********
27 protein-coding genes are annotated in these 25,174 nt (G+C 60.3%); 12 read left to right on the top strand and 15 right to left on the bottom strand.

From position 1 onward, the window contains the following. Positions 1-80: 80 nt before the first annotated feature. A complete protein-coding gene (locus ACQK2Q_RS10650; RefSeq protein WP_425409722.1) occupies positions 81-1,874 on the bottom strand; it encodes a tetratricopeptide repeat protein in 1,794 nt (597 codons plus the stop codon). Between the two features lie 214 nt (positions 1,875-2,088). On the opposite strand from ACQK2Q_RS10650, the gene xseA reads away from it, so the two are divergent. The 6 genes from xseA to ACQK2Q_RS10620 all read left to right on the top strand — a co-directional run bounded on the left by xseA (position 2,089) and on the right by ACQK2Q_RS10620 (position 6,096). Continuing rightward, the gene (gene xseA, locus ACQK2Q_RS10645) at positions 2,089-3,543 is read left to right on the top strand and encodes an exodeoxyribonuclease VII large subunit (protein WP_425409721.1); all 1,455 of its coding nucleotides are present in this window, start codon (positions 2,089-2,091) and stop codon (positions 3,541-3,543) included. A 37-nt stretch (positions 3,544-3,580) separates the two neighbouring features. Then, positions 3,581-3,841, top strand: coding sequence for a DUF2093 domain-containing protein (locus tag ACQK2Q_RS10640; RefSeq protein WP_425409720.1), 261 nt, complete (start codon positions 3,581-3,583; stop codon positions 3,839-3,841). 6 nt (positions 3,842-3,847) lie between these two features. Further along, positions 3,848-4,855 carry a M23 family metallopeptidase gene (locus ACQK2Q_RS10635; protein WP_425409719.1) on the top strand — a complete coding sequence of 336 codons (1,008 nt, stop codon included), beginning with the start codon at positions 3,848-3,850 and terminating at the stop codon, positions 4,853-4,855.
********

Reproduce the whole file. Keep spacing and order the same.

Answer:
27 protein-coding genes are annotated in these 25,174 nt (G+C 60.3%); 12 read left to right on the top strand and 15 right to left on the bottom strand.

From position 1 onward, the window contains the following. Positions 1-80: 80 nt before the first annotated feature. A complete protein-coding gene (locus ACQK2Q_RS10650; RefSeq protein WP_425409722.1) occupies positions 81-1,874 on the bottom strand; it encodes a tetratricopeptide repeat protein in 1,794 nt (597 codons plus the stop codon). Between the two features lie 214 nt (positions 1,875-2,088). On the opposite strand from ACQK2Q_RS10650, the gene xseA reads away from it, so the two are divergent. The 6 genes from xseA to ACQK2Q_RS10620 all read left to right on the top strand — a co-directional run bounded on the left by xseA (position 2,089) and on the right by ACQK2Q_RS10620 (position 6,096). Continuing rightward, the gene (gene xseA, locus ACQK2Q_RS10645) at positions 2,089-3,543 is read left to right on the top strand and encodes an exodeoxyribonuclease VII large subunit (protein WP_425409721.1); all 1,455 of its coding nucleotides are present in this window, start codon (positions 2,089-2,091) and stop codon (positions 3,541-3,543) included. A 37-nt stretch (positions 3,544-3,580) separates the two neighbouring features. Then, positions 3,581-3,841, top strand: coding sequence for a DUF2093 domain-containing protein (locus tag ACQK2Q_RS10640; RefSeq protein WP_425409720.1), 261 nt, complete (start codon positions 3,581-3,583; stop codon positions 3,839-3,841). 6 nt (positions 3,842-3,847) lie between these two features. Further along, positions 3,848-4,855 carry a M23 family metallopeptidase gene (locus ACQK2Q_RS10635; protein WP_425409719.1) on the top strand — a complete coding sequence of 336 codons (1,008 nt, stop codon included), beginning with the start codon at positions 3,848-3,850 and terminating at the stop codon, positions 4,853-4,855.